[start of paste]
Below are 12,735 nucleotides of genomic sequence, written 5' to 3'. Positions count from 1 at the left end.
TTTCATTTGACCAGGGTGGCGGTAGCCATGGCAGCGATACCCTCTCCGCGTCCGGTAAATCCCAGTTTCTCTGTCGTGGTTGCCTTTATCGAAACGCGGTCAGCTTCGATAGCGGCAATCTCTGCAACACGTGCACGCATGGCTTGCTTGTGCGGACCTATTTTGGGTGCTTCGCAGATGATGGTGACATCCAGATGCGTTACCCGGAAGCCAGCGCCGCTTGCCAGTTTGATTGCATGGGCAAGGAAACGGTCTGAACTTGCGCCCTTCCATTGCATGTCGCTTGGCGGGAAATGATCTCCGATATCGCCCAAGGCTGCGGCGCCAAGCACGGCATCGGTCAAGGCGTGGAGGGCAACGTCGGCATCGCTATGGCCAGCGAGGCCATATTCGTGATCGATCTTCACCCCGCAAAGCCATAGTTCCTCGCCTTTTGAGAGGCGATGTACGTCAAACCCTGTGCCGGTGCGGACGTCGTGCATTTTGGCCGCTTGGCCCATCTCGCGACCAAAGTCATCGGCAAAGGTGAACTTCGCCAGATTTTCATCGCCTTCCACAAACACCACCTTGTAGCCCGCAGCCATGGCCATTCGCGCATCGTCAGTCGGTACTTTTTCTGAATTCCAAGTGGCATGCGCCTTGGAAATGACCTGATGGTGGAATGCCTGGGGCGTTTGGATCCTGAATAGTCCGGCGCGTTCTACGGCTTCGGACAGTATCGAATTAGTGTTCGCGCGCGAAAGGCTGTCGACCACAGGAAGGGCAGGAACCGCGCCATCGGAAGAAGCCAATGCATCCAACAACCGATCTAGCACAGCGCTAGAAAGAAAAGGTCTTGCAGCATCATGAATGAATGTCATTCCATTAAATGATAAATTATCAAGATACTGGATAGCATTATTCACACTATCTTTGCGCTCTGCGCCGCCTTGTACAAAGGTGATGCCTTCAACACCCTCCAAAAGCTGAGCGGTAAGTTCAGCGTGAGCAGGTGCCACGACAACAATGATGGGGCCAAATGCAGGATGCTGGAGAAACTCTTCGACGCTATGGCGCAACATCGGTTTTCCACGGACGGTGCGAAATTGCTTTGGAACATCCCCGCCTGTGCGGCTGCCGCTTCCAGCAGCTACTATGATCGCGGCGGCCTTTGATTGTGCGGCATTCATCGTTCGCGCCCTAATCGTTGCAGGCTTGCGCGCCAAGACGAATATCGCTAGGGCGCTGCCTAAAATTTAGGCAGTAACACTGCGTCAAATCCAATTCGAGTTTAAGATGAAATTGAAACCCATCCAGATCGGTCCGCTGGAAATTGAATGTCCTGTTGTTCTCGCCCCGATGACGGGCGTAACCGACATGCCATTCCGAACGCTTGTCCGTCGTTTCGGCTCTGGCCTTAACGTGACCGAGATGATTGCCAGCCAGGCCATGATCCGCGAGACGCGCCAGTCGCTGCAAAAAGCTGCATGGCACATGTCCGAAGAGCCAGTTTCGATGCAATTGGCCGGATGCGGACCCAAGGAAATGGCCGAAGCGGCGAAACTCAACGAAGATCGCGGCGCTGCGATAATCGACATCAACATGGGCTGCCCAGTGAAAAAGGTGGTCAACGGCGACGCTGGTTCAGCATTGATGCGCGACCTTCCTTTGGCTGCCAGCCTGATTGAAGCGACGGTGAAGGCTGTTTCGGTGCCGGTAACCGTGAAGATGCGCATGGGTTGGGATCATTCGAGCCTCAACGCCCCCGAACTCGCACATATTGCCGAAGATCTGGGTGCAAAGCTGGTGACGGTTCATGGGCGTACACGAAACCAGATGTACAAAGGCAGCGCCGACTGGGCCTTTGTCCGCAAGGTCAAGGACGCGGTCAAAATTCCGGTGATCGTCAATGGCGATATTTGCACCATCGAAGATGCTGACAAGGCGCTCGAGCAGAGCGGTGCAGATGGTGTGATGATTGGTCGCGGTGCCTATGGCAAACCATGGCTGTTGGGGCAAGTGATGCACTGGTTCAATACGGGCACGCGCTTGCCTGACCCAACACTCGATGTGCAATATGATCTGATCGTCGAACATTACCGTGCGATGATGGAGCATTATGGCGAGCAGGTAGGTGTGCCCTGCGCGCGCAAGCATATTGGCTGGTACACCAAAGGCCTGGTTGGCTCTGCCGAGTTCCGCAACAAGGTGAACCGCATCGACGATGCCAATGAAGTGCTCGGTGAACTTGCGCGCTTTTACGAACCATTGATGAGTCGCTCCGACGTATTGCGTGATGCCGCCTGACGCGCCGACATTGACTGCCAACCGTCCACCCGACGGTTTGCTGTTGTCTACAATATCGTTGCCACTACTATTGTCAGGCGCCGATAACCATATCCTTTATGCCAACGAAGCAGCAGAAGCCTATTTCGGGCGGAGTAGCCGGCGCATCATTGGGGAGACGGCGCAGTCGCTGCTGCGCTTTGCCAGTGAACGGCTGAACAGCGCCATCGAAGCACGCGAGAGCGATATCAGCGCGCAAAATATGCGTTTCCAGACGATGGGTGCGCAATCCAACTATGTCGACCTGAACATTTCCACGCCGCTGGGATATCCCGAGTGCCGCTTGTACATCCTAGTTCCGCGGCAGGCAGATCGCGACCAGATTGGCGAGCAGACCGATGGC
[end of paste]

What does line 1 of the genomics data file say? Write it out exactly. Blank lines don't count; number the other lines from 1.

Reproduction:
Below are 12,735 nucleotides of genomic sequence, written 5' to 3'. Positions count from 1 at the left end.